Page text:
Rainey Demonstrates His Lack of Ability to Properly Use Search Engines
The "Fairness Doctrine" issue - the possible re-imposition of political balance requirements for radio broadcasters - is going to be a hot one for the next year. Many eyes are trained on President-elect Obama with concerns about how far left his agenda will be, and the "Fairness Doctrine" is near the top of many conservative watch lists. According to James Rainey of the Los Angeles Times, conservatives don't need to worry our pretty little heads about it one bit.
The sub-headline of the story reads:
Impose a mandate on broadcasters to balance their political views? That would be onerous indeed. But memo to Rush: Nobody's asking for that.
I know Rainey didn't write the headline of the sub-head. Still, any readers not managing to make it past the bold print take away the notion that conservative talk radio hosts across the country are held in the grip of paranoid delusion. But, in the commentary body, Rainey cites two senators - Senator Jeff Bingaman (D-New Mexico) and Senator Charles Schumer (D-New York) - as having publicly called for the so-called "Fairness Doctrine" to be reapplied.
Of all people that I would ever expect to be referred to as "nobody", Chuck Schumer would be eternally absent from that list.
Rainey's contention, though, seems to be that the voices of two influential senators do not constitute the political will necessary to change the way the Federal Communications Commission (FCC) currently regulates broadcasters. In support of his hypothesis that a lack of enthusiasm is present for such action, he offers the following:
If the left wing is gearing up for such a push, I had trouble detecting it. A search of the liberal Daily Kos website turned up almost no mentions of the Fairness Doctrine.
Mr. Rainey, you must always remember to turn the detection device on before using it.
Mr. Rainey should educate himself in two areas: how politics works in America and a knowledge of search engines.
I donned my wet suit and went to Daily Kos for myself and found that Mr. Rainey is partially correct. When I searched for the terms "fairness" and "doctrine" in "stories" - commentaries and postings by Daily Kos staff writers and contributors - I only find two results within the last two weeks. This, however, is where the understanding of American politics comes in. Movements always gain strength from vocal activists, sometimes known as people. These are the kind of folks who hop on the computer and comment on blogs like the Daily Kos, they even write letters and make phone calls to elected officials.
So what happens when we search through "comments"? During the past 2 weeks, those same search terms found 511 results. When we search through "stories and diaries" - diaries are the personal blogs kept by Daily Kos users - we get 56 results. Reminder: That's just in the past two weeks. One one liberal web site.
When Mr. Rainey wrote of finding "almost no mentions" of the "Fairness Doctrine", I would have given him a bit of leeway to accept four, five, maybe even fifteen results, but 511? That's a margin of error even exit pollsters wouldn't be comfortable with.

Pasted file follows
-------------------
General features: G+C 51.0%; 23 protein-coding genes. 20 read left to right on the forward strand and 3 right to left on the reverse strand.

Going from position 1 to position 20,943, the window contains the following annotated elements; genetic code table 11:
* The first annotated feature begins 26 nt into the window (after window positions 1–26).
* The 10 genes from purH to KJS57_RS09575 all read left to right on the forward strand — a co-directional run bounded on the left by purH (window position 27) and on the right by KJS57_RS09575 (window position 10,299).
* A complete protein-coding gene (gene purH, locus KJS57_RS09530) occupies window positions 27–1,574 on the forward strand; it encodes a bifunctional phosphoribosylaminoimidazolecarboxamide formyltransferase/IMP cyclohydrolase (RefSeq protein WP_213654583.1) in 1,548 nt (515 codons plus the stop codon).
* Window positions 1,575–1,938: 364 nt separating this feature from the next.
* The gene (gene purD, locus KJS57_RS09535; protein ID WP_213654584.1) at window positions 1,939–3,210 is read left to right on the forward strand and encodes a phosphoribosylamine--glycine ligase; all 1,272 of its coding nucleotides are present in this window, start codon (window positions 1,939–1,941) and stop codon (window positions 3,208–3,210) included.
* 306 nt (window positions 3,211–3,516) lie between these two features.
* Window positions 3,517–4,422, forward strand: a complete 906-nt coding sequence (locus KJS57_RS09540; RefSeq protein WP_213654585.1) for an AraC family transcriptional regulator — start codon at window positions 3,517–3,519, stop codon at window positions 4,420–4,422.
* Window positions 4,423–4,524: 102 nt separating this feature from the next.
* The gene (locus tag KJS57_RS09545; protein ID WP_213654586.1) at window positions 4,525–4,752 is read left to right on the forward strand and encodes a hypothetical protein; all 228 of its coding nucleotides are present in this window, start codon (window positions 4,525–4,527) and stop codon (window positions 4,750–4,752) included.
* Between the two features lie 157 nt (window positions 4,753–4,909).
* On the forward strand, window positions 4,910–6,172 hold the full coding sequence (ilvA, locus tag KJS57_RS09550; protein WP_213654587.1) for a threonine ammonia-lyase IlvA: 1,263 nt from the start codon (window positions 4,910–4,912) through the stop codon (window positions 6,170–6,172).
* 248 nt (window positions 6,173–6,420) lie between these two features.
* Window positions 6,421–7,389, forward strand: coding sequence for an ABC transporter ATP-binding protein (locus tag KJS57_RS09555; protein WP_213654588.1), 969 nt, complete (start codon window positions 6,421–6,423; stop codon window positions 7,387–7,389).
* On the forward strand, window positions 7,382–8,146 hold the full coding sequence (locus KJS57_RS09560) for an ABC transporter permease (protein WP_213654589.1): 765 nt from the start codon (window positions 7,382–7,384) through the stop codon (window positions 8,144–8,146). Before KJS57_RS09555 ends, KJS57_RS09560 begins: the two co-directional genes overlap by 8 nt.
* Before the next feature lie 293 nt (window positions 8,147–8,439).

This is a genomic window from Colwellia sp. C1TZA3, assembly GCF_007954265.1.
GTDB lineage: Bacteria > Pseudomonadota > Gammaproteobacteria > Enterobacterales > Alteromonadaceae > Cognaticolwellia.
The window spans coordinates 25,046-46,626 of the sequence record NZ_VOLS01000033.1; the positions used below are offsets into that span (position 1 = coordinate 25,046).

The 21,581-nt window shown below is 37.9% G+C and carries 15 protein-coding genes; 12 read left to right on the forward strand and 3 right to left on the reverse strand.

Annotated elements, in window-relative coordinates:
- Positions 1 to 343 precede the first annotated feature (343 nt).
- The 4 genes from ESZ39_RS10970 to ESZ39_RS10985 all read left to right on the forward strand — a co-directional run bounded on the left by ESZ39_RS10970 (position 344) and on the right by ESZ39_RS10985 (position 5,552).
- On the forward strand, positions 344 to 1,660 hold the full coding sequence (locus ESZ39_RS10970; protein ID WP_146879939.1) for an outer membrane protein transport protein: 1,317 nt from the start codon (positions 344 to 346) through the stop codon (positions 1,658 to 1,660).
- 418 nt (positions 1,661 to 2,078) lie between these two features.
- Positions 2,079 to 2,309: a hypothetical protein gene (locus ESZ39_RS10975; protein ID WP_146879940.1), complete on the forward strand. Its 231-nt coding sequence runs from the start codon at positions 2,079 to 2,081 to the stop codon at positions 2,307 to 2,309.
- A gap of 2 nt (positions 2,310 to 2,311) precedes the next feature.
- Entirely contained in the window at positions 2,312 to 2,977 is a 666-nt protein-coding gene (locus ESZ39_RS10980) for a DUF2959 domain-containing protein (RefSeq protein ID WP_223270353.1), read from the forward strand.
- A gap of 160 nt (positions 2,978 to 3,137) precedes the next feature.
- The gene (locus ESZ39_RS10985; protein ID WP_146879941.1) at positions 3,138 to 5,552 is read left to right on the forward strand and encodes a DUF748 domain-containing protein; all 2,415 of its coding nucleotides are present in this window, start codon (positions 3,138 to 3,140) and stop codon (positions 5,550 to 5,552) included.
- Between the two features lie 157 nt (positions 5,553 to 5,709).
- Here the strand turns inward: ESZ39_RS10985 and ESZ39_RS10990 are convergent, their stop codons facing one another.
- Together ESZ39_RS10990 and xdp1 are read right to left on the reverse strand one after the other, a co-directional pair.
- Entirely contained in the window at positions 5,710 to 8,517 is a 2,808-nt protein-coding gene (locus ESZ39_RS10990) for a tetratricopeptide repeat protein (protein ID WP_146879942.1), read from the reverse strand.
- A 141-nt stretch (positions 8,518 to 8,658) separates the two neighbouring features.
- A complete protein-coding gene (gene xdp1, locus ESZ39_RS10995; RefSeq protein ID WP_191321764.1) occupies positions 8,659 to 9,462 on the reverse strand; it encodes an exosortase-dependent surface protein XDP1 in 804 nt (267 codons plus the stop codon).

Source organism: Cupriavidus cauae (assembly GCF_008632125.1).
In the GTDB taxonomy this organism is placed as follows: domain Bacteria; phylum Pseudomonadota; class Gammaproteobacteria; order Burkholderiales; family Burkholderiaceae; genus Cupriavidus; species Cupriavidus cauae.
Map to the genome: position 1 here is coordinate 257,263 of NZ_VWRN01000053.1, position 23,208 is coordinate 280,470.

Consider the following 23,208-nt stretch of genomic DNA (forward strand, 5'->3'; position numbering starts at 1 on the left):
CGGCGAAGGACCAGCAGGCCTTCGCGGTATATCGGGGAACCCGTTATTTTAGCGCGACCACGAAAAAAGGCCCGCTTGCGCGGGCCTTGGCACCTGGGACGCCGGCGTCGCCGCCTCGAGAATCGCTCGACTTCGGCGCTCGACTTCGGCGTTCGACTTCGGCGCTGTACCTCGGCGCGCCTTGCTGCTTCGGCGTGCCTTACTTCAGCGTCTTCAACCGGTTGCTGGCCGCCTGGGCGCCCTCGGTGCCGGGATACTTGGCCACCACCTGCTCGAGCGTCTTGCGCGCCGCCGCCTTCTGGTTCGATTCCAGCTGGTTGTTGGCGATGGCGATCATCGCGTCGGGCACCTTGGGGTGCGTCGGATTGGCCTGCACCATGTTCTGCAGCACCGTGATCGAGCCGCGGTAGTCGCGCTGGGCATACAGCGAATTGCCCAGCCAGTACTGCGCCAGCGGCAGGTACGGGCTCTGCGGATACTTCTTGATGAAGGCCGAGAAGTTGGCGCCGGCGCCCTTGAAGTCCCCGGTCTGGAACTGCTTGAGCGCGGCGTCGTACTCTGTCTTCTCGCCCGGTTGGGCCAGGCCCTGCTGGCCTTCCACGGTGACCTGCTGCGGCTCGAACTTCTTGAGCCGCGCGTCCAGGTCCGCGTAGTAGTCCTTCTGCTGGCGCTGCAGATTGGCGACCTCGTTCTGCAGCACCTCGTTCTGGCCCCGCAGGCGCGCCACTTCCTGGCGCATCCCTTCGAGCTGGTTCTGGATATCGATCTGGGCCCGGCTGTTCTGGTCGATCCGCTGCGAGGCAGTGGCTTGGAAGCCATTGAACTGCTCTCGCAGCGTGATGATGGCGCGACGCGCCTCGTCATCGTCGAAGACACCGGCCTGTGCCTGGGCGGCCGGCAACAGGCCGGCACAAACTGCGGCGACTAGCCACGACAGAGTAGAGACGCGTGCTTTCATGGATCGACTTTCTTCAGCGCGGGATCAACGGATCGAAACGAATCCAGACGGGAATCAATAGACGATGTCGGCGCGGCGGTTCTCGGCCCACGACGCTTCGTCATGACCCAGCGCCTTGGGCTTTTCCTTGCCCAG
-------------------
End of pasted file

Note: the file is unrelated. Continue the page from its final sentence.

Furthermore, if Mr. Rainey actually did the work read the content of posts, he would have learned that there are examples of people who are actively advocating the return of the anti-free speech "Fairness Doctrine".
We've got to find the Achilles Heel of the newspapers and local TV and radio stations that refuse to play fair, that give favorable borrowing terms to Republicans like they did with Reichert a few scant weeks before the election.
"Now the work begins. The first order of business will be to re-instate the "Fairness Doctrine" and reverse the policies that have proven so disastrous..."
Another Kos user, 'Troubadour', comments as follows to explain how President-elect Obama could begin moving the "Fairness Doctrine" into place. (Be careful, it's Daily Kos so the language gets a little rough. Cover the eyes of small children and refrain from reading aloud.)
Obama would give a speech on it.
He would explain that the airwaves belong to YOU, the American people - they are not the private property of the corporations to whom YOU the people grant conditional licenses to operate for the public good. He could even quote directly from the text of those licenses, and perhaps Edward R. Murrow if he's feeling saucy. And the wingnuts would be left with what? Their usual - their dicks in their hands.
Naturally he would consult with legal experts first and have built up a substantial base of support for it, but that would just be icing on the cake. Obama speeches are irresistible when they confront some deep truth and seek to exercise leadership. My only advice to him: Keep making speeches from a standing position - don't do the desk thing.
This comment came after this one by 'methinsaw':
Although I think the Fairness Doctrine is a good idea, the wing-nuts will go crazy saying their first amendment rights are being taken away by the liberals. That would be a salient argument for them to use to attract voters that might not understand the issue very well.
These are not the only citations I could find on the mother ship of all liberal chatter, I just don't have time to keep cutting, pasting and hyperlinking for the remainder of the day. There are more liberal web sites, and plenty of blogs that are operated independent of a parent site. Perform a Google blog search for yourself and get back to me with what you find.
Before Mr. Rainey dismissed conservative impulses to protect the first amendment something akin to staying mad at your wife because you dreamt she cheated on you, he should have taken the time to really acknowledge that there are people on the left who wish to silence conservative media voices. Just saying it isn't so won't make the threat go away.